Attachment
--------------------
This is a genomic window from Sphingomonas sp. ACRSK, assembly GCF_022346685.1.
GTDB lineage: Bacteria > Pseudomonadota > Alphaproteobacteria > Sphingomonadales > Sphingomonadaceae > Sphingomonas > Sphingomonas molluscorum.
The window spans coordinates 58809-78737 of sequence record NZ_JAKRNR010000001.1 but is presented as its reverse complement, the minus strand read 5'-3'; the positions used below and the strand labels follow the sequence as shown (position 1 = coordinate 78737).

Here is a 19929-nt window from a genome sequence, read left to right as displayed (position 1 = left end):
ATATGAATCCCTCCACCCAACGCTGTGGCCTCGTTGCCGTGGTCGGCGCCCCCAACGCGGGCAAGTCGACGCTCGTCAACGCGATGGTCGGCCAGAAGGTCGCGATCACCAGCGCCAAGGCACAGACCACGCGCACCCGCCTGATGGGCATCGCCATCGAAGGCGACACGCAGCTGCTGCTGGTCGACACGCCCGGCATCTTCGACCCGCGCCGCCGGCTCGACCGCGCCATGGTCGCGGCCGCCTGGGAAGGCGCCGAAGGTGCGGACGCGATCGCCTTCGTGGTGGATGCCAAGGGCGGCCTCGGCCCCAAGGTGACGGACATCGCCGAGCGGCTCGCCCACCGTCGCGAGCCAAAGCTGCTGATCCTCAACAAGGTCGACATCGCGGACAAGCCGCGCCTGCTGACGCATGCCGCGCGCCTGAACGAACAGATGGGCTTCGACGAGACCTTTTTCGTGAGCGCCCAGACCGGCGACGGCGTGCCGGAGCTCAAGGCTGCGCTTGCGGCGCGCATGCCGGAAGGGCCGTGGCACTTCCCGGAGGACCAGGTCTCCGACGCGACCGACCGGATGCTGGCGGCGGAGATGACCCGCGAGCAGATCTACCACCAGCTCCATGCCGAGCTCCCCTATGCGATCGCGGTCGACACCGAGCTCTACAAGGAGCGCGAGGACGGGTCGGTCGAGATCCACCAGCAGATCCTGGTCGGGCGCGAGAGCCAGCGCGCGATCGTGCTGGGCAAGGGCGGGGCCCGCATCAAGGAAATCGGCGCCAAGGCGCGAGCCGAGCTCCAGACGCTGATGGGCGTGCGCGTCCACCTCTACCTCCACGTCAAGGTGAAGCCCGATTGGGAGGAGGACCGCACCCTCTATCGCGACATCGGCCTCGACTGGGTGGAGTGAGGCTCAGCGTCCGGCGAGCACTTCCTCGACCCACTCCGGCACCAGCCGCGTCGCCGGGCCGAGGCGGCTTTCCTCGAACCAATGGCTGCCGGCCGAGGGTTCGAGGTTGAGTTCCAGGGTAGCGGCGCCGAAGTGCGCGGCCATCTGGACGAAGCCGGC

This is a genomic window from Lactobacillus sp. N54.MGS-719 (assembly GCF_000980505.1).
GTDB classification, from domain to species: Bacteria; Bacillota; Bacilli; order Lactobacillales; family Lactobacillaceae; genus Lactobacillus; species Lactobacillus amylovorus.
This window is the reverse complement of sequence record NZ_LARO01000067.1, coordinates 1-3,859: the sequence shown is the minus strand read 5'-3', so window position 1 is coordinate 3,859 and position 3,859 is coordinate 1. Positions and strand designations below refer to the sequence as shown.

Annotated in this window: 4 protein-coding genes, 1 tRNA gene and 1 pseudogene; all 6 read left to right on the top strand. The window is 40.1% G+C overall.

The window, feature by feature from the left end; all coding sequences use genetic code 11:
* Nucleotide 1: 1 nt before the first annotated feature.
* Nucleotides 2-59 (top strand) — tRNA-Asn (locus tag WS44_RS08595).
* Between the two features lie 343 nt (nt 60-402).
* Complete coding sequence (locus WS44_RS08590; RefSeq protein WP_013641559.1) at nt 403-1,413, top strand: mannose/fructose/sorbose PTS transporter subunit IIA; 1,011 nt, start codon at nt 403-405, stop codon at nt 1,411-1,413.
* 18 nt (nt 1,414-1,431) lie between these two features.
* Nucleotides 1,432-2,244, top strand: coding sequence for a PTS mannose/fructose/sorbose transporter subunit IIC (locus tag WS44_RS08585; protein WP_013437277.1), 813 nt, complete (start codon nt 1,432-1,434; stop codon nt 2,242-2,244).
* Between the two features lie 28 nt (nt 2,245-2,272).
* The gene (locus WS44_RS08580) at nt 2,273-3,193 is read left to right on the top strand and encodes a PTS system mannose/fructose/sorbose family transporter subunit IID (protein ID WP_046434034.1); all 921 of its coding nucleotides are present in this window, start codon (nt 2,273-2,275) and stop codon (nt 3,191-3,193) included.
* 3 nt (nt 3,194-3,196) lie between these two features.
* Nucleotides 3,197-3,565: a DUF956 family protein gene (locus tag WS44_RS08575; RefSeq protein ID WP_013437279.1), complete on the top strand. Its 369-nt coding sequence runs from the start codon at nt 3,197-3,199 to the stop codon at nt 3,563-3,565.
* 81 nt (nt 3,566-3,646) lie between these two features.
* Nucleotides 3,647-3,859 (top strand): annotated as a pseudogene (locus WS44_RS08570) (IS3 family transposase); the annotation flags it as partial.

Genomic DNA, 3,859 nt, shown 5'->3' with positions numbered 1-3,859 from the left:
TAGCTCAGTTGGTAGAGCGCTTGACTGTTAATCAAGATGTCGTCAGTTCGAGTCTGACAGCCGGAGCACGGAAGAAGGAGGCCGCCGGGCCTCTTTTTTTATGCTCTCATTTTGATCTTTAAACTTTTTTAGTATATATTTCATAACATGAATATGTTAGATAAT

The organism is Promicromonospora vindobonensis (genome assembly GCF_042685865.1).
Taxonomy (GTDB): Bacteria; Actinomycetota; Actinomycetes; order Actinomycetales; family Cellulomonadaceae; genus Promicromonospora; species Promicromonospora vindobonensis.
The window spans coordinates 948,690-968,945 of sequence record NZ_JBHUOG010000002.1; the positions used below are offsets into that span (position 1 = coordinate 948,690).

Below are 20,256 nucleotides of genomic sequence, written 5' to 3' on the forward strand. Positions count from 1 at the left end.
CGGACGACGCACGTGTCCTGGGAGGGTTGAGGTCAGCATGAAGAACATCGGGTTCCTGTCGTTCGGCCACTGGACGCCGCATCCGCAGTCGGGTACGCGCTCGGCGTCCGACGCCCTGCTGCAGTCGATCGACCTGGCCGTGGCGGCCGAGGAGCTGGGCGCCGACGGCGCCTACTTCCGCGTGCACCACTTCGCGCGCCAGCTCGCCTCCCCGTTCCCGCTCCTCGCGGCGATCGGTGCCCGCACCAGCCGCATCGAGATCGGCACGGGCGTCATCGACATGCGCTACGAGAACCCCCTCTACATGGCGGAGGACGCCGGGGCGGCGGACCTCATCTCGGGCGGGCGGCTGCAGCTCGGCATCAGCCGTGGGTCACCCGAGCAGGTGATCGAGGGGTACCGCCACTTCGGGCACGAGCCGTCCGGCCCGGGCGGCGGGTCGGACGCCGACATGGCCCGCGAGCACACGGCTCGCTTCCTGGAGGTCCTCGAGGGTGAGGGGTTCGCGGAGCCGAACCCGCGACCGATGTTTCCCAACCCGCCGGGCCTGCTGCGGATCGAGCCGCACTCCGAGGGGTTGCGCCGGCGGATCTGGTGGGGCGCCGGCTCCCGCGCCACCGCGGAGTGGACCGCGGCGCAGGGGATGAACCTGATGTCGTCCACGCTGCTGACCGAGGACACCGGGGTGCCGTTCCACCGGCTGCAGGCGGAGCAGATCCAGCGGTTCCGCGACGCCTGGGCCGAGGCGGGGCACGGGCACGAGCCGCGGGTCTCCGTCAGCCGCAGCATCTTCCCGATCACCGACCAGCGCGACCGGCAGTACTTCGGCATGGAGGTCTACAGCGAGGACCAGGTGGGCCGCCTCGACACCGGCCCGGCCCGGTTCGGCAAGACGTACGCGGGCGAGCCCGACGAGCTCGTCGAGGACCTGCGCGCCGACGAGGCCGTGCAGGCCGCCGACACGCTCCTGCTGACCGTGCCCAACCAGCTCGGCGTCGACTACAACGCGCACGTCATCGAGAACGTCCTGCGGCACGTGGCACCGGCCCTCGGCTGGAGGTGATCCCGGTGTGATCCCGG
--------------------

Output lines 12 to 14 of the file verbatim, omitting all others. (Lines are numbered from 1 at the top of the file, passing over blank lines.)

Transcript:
* Nucleotides 2-59 (top strand) — tRNA-Asn (locus tag WS44_RS08595).
* Between the two features lie 343 nt (nt 60-402).
* Complete coding sequence (locus WS44_RS08590; RefSeq protein WP_013641559.1) at nt 403-1,413, top strand: mannose/fructose/sorbose PTS transporter subunit IIA; 1,011 nt, start codon at nt 403-405, stop codon at nt 1,411-1,413.